The "Three Musketeers" was the nickname given to three liberal members during the 1932–37 terms of the United States Supreme Court, who generally supported the New Deal agenda of President Franklin Delano Roosevelt. They were Justices Louis Brandeis, Benjamin N. Cardozo, and Harlan Fiske Stone.They were opposed by the Four Horsemen, consisting of Justices James Clark McReynolds, George Sutherland, Willis Van Devanter, and Pierce Butler. Chief Justice Charles Evans Hughes and Justice Owen J. Roberts controlled the balance. Charles Evans Hughes often swayed to the liberal side while Owen J. Roberts sided with the conservatives. With the help of Roberts, the Four Horsemen controlled most of the decisions, which led to them striking down many New Deal laws as unconstitutional. Although they were a bipartisan group, with Stone being a Republican, they all had similar views on New Deal legislation which drew them together.
During the 1935 term, the Four Horsemen would often ride together to and from Court in order to coordinate their positions. To counter them, the Three Musketeers started meeting at Brandeis's apartment on Friday afternoons. However, the Four Horsemen held sway, leading to Roosevelt's court-packing scheme. In 1937, in the "switch in time that saved nine," Roberts and Hughes switched to the liberal side in several key decisions, the most important one being West Coast Hotel v. Parrish, which was a case regarding the minimum wage of workers.Within a year, Van Devanter and Sutherland retired and were replaced by Hugo Black and Stanley Reed, strong New Dealers. This ended the Four Horsemen's sway. By 1941, Brandeis, Cardozo, Butler, McReynolds, and Hughes were also gone. Only Stone and Roberts remained, and by then Stone had been elevated to the position of Chief Justice.
The Three Musketeers were successful in many cases. They often were able to convince the swing voters, Charles Evans Hughes and Owen Roberts, to vote for New Deal ideas. The Three Musketeers were able to uphold many New Deal laws such as the Gold Confiscation Act of 1934, The Fair Labor Standards Act, the Tennessee Valley Authority and Social Security. They persuaded members of the Four Horsemen to vote to uphold New Deal legislation occasionally.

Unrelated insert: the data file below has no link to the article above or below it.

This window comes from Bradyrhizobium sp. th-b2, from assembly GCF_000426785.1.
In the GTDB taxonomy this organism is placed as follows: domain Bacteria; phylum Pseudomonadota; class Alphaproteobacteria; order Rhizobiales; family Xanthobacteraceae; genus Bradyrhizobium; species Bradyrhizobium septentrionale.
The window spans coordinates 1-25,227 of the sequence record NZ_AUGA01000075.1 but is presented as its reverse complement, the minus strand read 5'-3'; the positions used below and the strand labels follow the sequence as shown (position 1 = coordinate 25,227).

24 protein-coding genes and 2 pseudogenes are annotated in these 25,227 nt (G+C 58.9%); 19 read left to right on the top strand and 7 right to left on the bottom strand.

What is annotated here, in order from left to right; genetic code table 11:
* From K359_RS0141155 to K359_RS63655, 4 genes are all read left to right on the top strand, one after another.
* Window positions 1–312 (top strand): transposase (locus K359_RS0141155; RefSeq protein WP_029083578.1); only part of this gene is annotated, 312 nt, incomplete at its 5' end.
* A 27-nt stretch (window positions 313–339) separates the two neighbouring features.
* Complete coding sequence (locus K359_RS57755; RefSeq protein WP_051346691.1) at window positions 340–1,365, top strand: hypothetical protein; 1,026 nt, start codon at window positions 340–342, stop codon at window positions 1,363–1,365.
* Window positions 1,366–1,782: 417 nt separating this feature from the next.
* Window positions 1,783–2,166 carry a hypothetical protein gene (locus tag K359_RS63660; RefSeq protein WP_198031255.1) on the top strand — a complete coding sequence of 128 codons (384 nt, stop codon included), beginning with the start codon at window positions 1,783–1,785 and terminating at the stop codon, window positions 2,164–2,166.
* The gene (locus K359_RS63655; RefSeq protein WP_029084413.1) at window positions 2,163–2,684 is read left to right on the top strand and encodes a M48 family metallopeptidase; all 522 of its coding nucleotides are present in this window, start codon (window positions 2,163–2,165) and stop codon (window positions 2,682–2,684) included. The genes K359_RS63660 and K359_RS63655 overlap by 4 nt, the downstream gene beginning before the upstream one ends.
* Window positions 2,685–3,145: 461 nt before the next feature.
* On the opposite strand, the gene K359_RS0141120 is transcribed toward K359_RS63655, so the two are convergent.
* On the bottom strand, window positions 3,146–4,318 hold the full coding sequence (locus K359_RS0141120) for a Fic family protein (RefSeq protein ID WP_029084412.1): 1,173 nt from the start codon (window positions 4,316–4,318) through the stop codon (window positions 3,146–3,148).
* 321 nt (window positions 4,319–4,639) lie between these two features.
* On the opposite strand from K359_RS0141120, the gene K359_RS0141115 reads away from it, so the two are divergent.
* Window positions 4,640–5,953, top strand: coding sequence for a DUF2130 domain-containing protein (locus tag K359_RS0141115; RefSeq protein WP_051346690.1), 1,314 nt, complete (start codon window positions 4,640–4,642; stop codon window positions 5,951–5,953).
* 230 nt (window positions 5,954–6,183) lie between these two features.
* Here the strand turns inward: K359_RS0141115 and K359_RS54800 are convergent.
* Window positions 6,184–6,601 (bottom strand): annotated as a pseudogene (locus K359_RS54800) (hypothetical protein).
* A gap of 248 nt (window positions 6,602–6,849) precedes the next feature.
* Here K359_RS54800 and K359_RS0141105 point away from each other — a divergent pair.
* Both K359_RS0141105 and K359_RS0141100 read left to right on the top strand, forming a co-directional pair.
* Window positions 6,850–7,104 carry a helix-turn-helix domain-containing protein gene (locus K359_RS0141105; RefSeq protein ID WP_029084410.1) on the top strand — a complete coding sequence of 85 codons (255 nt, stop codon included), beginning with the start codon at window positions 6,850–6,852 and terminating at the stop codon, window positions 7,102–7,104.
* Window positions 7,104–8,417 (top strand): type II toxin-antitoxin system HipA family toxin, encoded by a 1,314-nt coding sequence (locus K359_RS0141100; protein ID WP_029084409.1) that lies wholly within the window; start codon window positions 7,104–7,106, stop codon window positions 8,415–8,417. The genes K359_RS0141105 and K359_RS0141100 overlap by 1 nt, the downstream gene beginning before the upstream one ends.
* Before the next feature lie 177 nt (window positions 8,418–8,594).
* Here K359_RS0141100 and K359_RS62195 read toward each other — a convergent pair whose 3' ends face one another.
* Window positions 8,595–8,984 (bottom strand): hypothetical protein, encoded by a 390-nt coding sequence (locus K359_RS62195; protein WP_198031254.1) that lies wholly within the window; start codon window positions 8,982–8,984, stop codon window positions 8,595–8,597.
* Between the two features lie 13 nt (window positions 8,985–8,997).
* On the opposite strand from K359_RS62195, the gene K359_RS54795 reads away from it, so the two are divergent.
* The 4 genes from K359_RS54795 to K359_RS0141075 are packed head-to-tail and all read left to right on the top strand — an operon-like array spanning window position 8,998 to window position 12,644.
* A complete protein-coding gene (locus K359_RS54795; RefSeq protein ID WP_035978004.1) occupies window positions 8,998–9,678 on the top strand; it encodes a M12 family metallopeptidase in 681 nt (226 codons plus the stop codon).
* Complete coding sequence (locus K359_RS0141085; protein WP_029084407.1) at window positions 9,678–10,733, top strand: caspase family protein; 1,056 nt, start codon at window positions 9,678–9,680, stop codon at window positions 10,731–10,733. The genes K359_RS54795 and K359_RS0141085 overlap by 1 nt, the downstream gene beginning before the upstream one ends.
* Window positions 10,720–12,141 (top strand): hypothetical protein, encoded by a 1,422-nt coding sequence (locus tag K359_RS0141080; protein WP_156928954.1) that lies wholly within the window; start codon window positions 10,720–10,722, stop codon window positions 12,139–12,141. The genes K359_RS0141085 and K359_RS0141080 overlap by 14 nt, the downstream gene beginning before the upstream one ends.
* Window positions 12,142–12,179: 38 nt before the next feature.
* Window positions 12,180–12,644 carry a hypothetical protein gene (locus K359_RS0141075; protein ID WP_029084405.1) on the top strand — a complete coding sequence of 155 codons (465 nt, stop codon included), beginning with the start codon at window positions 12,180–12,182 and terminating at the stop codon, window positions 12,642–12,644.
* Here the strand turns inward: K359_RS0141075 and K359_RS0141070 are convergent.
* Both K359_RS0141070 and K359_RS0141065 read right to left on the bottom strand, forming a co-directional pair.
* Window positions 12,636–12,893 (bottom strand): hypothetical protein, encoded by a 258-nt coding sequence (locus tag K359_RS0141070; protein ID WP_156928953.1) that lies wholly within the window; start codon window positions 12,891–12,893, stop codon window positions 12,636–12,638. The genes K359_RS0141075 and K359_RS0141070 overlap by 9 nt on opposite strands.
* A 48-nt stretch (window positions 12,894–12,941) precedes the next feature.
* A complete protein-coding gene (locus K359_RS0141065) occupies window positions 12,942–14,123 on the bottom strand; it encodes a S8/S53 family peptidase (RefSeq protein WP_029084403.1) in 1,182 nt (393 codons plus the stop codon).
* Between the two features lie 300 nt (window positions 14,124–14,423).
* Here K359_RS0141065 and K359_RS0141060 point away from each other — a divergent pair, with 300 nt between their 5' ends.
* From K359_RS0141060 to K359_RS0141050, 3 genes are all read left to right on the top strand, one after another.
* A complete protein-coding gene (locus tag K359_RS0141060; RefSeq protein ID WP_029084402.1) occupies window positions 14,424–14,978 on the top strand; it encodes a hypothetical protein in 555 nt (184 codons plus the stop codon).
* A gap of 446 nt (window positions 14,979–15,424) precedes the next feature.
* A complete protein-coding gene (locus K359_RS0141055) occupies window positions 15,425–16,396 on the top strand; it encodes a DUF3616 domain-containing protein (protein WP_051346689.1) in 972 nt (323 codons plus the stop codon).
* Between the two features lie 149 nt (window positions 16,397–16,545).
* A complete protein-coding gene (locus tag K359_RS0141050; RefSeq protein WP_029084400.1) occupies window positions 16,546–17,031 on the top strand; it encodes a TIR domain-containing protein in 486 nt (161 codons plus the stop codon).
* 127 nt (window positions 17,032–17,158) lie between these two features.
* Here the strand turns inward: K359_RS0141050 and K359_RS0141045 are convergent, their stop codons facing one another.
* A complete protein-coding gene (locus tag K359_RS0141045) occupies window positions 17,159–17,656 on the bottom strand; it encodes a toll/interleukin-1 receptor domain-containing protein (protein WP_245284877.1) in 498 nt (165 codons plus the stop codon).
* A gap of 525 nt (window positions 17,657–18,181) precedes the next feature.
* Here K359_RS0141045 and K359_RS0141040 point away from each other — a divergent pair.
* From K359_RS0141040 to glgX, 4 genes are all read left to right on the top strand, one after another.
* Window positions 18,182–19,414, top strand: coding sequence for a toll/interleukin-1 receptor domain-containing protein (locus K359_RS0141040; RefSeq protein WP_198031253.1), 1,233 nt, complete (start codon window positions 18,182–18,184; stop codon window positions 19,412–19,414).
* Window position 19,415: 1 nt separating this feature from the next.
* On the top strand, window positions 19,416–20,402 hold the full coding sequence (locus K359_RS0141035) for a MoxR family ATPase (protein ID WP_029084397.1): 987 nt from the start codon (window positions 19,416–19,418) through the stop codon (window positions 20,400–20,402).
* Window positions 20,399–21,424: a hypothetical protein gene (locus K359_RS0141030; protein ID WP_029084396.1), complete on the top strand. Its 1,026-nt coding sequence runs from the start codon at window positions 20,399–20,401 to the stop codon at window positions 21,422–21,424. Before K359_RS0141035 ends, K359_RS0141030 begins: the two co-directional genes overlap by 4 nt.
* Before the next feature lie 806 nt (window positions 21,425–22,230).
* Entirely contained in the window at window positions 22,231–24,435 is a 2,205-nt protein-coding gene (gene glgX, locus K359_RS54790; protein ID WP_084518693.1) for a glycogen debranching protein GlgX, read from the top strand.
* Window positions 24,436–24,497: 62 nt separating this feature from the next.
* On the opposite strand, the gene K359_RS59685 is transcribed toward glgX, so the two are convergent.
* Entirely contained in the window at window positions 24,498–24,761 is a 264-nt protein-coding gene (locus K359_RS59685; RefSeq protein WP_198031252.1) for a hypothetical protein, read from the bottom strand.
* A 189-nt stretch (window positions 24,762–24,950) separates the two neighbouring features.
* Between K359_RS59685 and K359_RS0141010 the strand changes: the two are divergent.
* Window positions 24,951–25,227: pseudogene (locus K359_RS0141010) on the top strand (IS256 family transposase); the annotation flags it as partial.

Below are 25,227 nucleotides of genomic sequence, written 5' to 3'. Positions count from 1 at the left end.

Charles Evans Hughes Sr. was an American statesman, Republican Party politician, and the 11th Chief Justice of the United States. He was also the 36th Governor of New York, the Republican nominee in the 1916 presidential election, and the 44th United States Secretary of State.
Harlan Fiske Stone was an American lawyer and jurist who served as an Associate Justice of the U.S. Supreme Court from 1925 to 1941 and then as the Chief Justice of the United States from 1941 until his death in 1946. He also served as the U.S. Attorney General from 1924 to 1925 under President Calvin Coolidge, with whom he had attended Amherst College as a young man. His most famous dictum was: "Courts are not the only agency of government that must be assumed to have capacity to govern."
Owen Josephus Roberts was an Associate Justice of the United States Supreme Court from 1930 to 1945. He also led two Roberts Commissions, the first of which investigated the attack on Pearl Harbor, and the second of which focused on works of cultural value during World War II.
The "Four Horsemen" was the nickname given by the press to four conservative members of the United States Supreme Court during the 1932–1937 terms, who opposed the New Deal agenda of President Franklin D. Roosevelt. They were Justices Pierce Butler, James Clark McReynolds, George Sutherland, and Willis Van Devanter. They were opposed by the liberal "Three Musketeers"—Justices Louis Brandeis, Benjamin Cardozo, and Harlan Stone. Chief Justice Charles Evans Hughes and Justice Owen J. Roberts controlled the balance. Hughes was more inclined to join the liberals, but Roberts was often swayed to the side of the conservatives.